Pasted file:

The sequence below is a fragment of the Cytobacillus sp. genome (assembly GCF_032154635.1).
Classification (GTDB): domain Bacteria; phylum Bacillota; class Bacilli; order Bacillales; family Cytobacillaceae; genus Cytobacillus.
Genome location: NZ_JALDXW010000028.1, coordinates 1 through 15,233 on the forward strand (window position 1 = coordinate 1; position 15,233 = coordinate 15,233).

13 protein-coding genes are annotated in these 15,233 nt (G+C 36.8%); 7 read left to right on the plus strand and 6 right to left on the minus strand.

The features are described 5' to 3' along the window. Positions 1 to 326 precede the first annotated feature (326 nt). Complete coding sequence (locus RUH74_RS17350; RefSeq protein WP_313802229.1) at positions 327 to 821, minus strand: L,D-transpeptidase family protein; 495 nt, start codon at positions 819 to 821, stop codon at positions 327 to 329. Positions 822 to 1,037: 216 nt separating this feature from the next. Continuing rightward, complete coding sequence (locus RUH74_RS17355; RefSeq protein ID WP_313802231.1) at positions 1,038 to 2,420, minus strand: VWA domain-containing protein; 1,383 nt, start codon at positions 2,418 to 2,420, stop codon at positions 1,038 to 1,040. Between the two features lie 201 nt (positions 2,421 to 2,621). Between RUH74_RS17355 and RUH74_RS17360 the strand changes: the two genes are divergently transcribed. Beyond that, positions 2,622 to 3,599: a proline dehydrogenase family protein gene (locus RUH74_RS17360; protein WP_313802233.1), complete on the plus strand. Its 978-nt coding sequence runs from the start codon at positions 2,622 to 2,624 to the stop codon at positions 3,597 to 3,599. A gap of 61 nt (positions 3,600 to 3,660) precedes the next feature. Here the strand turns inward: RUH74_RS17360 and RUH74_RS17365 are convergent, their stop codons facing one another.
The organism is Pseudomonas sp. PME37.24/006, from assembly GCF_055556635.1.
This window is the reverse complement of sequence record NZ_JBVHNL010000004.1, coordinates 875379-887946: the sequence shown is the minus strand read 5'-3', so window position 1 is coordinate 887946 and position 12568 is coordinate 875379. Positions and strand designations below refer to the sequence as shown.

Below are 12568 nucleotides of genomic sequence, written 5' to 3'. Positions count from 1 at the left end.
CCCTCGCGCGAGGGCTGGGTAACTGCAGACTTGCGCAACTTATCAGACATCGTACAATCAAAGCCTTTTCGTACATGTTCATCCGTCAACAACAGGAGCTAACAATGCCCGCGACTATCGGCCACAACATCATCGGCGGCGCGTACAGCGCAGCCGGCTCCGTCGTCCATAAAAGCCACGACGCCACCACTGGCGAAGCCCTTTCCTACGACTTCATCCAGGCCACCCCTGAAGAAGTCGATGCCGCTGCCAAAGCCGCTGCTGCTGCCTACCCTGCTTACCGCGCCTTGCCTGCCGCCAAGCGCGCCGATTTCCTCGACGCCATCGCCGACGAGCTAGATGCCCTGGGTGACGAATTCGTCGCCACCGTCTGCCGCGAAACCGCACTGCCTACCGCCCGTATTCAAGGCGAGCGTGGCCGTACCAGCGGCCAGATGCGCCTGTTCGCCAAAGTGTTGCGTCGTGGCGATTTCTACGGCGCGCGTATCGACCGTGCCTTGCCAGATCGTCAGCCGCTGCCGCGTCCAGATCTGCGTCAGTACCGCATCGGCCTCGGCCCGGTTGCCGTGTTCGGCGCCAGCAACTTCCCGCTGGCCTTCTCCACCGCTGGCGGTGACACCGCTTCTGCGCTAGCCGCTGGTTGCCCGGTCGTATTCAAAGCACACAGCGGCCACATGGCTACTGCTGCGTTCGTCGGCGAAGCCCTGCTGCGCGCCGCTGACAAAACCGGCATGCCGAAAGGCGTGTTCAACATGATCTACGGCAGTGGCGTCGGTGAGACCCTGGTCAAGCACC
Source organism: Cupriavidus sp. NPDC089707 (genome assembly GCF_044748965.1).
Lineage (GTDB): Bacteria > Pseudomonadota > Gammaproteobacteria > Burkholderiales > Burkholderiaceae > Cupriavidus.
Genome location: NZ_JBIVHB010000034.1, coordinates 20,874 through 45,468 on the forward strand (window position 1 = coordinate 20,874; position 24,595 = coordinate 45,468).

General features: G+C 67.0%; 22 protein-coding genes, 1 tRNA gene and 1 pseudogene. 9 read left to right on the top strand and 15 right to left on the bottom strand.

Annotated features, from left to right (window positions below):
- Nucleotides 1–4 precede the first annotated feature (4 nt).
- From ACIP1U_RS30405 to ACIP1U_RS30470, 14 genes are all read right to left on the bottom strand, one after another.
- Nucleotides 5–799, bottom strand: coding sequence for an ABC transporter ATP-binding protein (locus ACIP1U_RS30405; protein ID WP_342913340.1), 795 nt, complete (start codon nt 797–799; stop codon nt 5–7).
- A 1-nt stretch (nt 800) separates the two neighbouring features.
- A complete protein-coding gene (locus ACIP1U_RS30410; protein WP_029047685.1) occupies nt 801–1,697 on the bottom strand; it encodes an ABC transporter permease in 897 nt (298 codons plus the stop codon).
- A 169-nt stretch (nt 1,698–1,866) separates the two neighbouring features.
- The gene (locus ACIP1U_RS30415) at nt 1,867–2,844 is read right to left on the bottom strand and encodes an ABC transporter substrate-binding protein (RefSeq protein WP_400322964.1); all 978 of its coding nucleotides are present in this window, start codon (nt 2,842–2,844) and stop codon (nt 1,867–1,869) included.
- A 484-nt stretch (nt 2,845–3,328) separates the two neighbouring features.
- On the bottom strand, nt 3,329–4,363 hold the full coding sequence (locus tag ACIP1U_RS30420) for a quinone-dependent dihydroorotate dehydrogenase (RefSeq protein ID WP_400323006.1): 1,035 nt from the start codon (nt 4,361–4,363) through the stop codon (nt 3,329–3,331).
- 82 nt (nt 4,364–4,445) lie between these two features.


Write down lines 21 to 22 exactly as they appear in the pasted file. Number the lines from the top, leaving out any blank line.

- The gene (locus ACIP1U_RS30415) at nt 1,867–2,844 is read right to left on the bottom strand and encodes an ABC transporter substrate-binding protein (RefSeq protein WP_400322964.1); all 978 of its coding nucleotides are present in this window, start codon (nt 2,842–2,844) and stop codon (nt 1,867–1,869) included.
- A 484-nt stretch (nt 2,845–3,328) separates the two neighbouring features.